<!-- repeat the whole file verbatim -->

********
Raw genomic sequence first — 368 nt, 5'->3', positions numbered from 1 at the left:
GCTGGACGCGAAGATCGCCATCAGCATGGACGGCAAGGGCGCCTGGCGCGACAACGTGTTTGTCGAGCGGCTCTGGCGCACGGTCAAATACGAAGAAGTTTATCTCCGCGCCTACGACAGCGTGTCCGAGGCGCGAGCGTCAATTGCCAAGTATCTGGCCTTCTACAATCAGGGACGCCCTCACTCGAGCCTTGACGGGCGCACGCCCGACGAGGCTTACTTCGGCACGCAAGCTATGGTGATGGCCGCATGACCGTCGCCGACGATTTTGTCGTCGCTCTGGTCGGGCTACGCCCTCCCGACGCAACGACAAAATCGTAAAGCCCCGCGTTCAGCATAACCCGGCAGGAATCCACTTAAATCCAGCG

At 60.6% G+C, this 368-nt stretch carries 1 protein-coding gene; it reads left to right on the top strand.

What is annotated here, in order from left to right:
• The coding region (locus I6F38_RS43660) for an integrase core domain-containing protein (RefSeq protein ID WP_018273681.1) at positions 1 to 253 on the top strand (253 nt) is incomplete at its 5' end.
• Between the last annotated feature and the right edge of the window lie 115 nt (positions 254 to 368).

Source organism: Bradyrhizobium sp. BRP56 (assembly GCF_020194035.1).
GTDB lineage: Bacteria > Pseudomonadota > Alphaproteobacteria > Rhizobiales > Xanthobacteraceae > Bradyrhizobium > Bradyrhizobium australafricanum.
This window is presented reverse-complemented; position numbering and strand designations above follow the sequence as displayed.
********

Raw genomic sequence first — 368 nt, 5'->3', positions numbered from 1 at the left:
GCTGGACGCGAAGATCGCCATCAGCATGGACGGCAAGGGCGCCTGGCGCGACAACGTGTTTGTCGAGCGGCTCTGGCGCACGGTCAAATACGAAGAAGTTTATCTCCGCGCCTACGACAGCGTGTCCGAGGCGCGAGCGTCAATTGCCAAGTATCTGGCCTTCTACAATCAGGGACGCCCTCACTCGAGCCTTGACGGGCGCACGCCCGACGAGGCTTACTTCGGCACGCAAGCTATGGTGATGGCCGCATGACCGTCGCCGACGATTTTGTCGTCGCTCTGGTCGGGCTACGCCCTCCCGACGCAACGACAAAATCGTAAAGCCCCGCGTTCAGCATAACCCGGCAGGAATCCACTTAAATCCAGCG

At 60.6% G+C, this 368-nt stretch carries 1 protein-coding gene; it reads left to right on the top strand.

What is annotated here, in order from left to right:
• The coding region (locus I6F38_RS43660) for an integrase core domain-containing protein (RefSeq protein ID WP_018273681.1) at positions 1 to 253 on the top strand (253 nt) is incomplete at its 5' end.
• Between the last annotated feature and the right edge of the window lie 115 nt (positions 254 to 368).

Source organism: Bradyrhizobium sp. BRP56 (assembly GCF_020194035.1).
GTDB lineage: Bacteria > Pseudomonadota > Alphaproteobacteria > Rhizobiales > Xanthobacteraceae > Bradyrhizobium > Bradyrhizobium australafricanum.
This window is presented reverse-complemented; position numbering and strand designations above follow the sequence as displayed.